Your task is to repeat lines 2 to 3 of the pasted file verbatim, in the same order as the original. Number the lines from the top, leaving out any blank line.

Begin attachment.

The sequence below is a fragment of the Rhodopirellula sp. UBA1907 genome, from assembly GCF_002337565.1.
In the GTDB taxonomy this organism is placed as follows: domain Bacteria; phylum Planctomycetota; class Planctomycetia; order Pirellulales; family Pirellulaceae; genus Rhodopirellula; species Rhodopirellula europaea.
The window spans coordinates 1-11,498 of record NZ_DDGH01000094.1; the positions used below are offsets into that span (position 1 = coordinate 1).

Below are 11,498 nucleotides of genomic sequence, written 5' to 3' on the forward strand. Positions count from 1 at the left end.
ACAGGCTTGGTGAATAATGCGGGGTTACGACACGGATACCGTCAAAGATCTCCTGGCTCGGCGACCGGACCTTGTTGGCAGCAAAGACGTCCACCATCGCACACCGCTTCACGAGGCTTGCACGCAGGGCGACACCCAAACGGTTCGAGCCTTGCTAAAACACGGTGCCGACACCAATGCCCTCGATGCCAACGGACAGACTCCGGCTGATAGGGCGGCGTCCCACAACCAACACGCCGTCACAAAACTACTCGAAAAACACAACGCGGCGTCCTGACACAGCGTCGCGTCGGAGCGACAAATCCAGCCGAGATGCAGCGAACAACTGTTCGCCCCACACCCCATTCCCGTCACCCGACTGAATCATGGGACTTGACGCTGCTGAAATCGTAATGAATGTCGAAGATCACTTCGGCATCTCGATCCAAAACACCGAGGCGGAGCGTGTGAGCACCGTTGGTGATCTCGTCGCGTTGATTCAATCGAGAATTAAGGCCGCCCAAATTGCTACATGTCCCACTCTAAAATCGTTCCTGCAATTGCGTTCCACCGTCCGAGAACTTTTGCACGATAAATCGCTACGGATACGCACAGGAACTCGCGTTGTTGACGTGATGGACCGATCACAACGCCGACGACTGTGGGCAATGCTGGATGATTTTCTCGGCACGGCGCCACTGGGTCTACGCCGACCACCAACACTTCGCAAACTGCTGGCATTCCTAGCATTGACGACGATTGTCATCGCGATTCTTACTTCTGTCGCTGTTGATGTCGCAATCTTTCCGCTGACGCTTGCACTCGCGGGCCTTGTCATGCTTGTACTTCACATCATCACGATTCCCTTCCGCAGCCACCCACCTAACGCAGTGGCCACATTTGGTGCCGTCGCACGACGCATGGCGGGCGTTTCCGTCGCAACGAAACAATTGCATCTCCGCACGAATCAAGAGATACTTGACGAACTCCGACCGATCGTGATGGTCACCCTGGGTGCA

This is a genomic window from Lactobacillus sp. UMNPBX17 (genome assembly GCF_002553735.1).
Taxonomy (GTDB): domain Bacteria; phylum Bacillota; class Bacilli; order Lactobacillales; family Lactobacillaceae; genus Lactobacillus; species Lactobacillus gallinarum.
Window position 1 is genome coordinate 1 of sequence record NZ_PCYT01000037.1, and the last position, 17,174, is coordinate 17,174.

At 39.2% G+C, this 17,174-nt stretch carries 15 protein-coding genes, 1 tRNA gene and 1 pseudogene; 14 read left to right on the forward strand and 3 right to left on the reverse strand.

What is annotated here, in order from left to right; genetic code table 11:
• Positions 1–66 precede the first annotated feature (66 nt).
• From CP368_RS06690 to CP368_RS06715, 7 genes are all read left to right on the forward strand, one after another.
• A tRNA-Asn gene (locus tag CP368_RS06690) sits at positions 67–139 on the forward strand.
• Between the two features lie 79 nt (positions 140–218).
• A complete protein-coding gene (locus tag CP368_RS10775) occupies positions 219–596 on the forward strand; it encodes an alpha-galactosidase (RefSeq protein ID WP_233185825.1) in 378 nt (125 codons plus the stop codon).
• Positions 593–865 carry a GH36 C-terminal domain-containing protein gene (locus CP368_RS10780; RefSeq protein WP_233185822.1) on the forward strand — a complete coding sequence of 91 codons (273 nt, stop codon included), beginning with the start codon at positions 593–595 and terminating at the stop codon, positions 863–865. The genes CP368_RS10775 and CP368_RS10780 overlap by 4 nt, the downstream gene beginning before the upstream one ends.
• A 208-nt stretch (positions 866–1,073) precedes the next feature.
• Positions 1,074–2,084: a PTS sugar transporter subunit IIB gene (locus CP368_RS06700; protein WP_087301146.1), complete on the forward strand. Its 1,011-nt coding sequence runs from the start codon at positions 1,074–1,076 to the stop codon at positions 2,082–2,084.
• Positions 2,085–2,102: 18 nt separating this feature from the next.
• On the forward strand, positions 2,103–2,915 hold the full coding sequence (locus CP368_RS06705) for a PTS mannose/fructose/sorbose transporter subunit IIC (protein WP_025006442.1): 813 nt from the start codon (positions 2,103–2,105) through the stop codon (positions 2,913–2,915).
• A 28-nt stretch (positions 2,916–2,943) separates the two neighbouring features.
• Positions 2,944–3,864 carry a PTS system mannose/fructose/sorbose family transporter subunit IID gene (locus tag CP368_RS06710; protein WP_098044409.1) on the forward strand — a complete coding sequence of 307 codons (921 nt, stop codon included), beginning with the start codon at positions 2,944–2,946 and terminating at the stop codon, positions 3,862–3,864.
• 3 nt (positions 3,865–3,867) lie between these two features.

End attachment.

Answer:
In the GTDB taxonomy this organism is placed as follows: domain Bacteria; phylum Planctomycetota; class Planctomycetia; order Pirellulales; family Pirellulaceae; genus Rhodopirellula; species Rhodopirellula europaea.
The window spans coordinates 1-11,498 of record NZ_DDGH01000094.1; the positions used below are offsets into that span (position 1 = coordinate 1).